The Midget Type P was introduced in March 1934 as the successor to the J2. And visually, there is no question that the P-Type bears similarities to earlier Magnas and Magnettes, and was descended from the M and J types. Autocar magazine road tested the P-Type in November of that year and reported, “This latest model is in every respect a marked improvement on its predecessors”. The sales literature published by Abingdon states: “In all there are over a hundred new and improved features”. Given the good reports in the trade press, it was not surprising that the car sold well and production started at the end of January 1934; over two hundred cars rolled off the production line every month.
The P-Type was fitted with an all-new 847cc engine with three main bearings supporting the rigid crankshaft. This allowed the safe use of higher engine speeds. The gearbox was strengthened and improved to cope with the increased engine power and the stresses of competition, and a newly designed heavy-duty clutch was used to cope with the hard stops and starts of sprinting and hillclimbing.
The standard equipment described in the sales brochure at the time included “the usual equipment that sportsmen demand – supplemented by the following new extras: easily accessible tool storage; non-reflective dashboard; new rev counter; long range chrome headlamps; new seat adjustment; twin-arm electric windscreen wiper; brake and tail lights; improved bonnet and side curtains; and a new folding windscreen with toughened, non-opaque Triplex safety glass.”
The 1934 Olympia Motor Show
The first cars produced were all two-seaters and, like its predecessor, the J2 had its wheels painted to match the interior; however, this was soon abandoned in favour of aluminium paint.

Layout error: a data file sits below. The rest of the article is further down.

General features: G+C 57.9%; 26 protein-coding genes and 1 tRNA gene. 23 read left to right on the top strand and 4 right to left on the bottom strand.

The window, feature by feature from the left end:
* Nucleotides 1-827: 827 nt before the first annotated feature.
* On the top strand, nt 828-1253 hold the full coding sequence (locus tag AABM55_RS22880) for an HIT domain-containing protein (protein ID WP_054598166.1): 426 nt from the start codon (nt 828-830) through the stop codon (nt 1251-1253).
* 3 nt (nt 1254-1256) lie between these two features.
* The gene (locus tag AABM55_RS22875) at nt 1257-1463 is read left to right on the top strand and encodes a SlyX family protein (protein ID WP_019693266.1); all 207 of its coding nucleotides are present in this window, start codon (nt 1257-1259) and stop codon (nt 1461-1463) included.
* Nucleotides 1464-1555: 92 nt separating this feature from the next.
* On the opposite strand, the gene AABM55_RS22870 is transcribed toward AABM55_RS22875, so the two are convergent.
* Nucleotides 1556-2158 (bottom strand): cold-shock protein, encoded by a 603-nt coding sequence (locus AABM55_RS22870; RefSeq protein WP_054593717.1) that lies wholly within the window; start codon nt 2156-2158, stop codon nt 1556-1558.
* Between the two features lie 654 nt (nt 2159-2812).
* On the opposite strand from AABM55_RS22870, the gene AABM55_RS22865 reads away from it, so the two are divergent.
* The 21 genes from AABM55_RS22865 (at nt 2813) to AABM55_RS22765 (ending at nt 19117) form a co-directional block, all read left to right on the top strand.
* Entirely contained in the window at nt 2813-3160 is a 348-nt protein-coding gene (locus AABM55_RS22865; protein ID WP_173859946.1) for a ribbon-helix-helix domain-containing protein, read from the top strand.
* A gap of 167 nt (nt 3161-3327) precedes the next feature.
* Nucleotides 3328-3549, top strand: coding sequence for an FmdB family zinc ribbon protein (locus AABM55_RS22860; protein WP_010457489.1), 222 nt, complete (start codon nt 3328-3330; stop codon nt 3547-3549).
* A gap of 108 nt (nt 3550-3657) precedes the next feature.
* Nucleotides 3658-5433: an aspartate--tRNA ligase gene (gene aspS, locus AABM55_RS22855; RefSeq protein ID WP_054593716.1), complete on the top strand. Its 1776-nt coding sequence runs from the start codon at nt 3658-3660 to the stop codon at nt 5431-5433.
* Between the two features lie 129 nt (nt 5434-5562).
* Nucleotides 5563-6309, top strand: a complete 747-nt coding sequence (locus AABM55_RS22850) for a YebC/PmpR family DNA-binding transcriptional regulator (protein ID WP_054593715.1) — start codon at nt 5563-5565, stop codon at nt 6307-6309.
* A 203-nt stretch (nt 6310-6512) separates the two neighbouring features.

Most of the design knowledge gained from earlier stints testing production cars and racing proved invaluable in the production of the P-type. The chassis was far more stable than that of the J-type, and the body was less angular and had more flowing lines. There were two variants, either a two-seater or a four-seater version direct from the factory, but a fixed-head coupé was also offered on the P-Type chassis by specialist coachbuilders such as H W Allingham of London, University Motors (who were MG’s main agents) and Cresta Motors of Worthing. The most popular of these conversions was undoubtedly H W Allingham’s Airline Coupe, but very few of these attractive cars were made as they were considered quite expensive and larger standard cars could be had for about the same price. At its introduction, the two-seater Type P cost £220, while the four-seater version cost £240. The Airline Coupe was offered for £290.
Unlike many of its predecessors, the P-Type was never intended as a racing car, but it was used on the race tracks. In 1935 a team of three P-Type cars took part in the 24 Hours of Le Mans. The team was led by George Eyston and consisted of six ladies affectionately known as “The Dancing Daughters”. Although they attracted a lot of attention, they did not fare very well against competition from Singer’s 972cc sports car. This and other factors prompted Abingdon to produce a more powerful model called the PB, which was introduced in 1935.
The original P-Type was withdrawn from the range in favour of the new model, although it continued to be offered at a substantially reduced price. Sales of the remaining stock failed to materialise and by the end of 1935, 27 P-Types had been converted into PB models. Production of the PB was finally discontinued in February 1936 with only 525 examples. A total of 2,500 P-types left Abingdon between 1933 and 1936.